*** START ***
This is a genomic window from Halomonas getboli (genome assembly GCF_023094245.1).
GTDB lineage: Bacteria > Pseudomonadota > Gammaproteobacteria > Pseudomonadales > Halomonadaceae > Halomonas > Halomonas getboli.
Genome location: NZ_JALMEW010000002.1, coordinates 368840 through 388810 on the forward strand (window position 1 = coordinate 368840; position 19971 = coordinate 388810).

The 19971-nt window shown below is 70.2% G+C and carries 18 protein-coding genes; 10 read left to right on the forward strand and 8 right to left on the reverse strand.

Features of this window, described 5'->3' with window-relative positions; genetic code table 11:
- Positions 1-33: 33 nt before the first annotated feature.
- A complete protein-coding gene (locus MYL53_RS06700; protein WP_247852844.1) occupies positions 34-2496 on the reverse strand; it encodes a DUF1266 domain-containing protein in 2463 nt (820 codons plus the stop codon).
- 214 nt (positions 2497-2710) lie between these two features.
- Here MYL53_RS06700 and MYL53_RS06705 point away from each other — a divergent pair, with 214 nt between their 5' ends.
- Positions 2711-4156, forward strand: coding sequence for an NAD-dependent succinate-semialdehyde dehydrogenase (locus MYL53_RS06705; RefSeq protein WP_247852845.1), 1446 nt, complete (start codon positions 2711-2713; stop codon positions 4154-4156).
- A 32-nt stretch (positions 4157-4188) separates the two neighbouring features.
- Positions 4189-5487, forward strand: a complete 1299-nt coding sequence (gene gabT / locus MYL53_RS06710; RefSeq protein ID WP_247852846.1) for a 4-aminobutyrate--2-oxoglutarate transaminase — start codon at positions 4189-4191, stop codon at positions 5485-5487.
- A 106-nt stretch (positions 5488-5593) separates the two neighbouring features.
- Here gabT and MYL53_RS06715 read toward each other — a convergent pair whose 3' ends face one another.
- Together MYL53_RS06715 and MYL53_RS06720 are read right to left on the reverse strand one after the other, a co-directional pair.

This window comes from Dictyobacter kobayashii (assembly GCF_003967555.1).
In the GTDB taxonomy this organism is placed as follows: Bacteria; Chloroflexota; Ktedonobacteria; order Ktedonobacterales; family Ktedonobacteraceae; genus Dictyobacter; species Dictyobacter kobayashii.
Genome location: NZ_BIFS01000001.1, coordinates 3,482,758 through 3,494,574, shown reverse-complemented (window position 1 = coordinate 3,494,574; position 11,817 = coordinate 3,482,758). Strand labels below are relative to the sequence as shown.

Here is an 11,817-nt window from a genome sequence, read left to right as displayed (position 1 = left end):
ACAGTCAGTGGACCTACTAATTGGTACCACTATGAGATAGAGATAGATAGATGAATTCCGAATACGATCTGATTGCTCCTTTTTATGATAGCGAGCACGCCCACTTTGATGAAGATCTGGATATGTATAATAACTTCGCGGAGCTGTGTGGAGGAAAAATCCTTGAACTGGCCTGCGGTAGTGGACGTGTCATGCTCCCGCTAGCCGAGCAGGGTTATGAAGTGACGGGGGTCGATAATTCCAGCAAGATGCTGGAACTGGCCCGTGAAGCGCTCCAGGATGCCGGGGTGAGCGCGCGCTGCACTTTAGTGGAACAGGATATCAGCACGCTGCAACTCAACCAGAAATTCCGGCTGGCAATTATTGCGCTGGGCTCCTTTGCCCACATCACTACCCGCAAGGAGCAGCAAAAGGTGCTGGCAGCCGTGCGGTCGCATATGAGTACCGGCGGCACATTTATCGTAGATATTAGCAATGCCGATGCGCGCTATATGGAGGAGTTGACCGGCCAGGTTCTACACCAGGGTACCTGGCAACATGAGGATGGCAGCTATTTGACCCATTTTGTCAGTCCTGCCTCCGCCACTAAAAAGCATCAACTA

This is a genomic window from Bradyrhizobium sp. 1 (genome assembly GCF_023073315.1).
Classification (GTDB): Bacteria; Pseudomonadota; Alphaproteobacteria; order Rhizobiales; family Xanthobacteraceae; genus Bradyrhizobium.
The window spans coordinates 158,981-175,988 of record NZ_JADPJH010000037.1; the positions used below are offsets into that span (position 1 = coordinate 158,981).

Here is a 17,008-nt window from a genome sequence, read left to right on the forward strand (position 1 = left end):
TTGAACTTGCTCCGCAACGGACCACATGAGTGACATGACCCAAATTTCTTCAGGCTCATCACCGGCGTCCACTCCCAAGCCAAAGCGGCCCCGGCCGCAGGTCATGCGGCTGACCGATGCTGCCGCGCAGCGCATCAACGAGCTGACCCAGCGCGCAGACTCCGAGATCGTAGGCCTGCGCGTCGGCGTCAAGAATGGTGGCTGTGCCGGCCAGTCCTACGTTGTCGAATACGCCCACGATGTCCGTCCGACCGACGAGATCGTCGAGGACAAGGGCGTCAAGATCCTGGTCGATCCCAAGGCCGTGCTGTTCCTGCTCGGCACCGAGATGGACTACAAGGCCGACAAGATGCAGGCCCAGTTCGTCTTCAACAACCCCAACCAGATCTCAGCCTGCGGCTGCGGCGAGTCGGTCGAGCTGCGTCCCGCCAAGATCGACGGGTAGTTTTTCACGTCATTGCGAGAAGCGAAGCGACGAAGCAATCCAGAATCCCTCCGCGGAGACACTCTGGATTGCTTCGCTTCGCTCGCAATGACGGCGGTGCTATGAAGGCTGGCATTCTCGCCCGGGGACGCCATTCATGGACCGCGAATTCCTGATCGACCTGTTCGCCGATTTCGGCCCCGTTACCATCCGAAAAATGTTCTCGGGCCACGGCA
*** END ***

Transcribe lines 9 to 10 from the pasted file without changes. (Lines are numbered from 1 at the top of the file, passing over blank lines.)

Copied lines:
- Here MYL53_RS06700 and MYL53_RS06705 point away from each other — a divergent pair, with 214 nt between their 5' ends.
- Positions 2711-4156, forward strand: coding sequence for an NAD-dependent succinate-semialdehyde dehydrogenase (locus MYL53_RS06705; RefSeq protein WP_247852845.1), 1446 nt, complete (start codon positions 2711-2713; stop codon positions 4154-4156).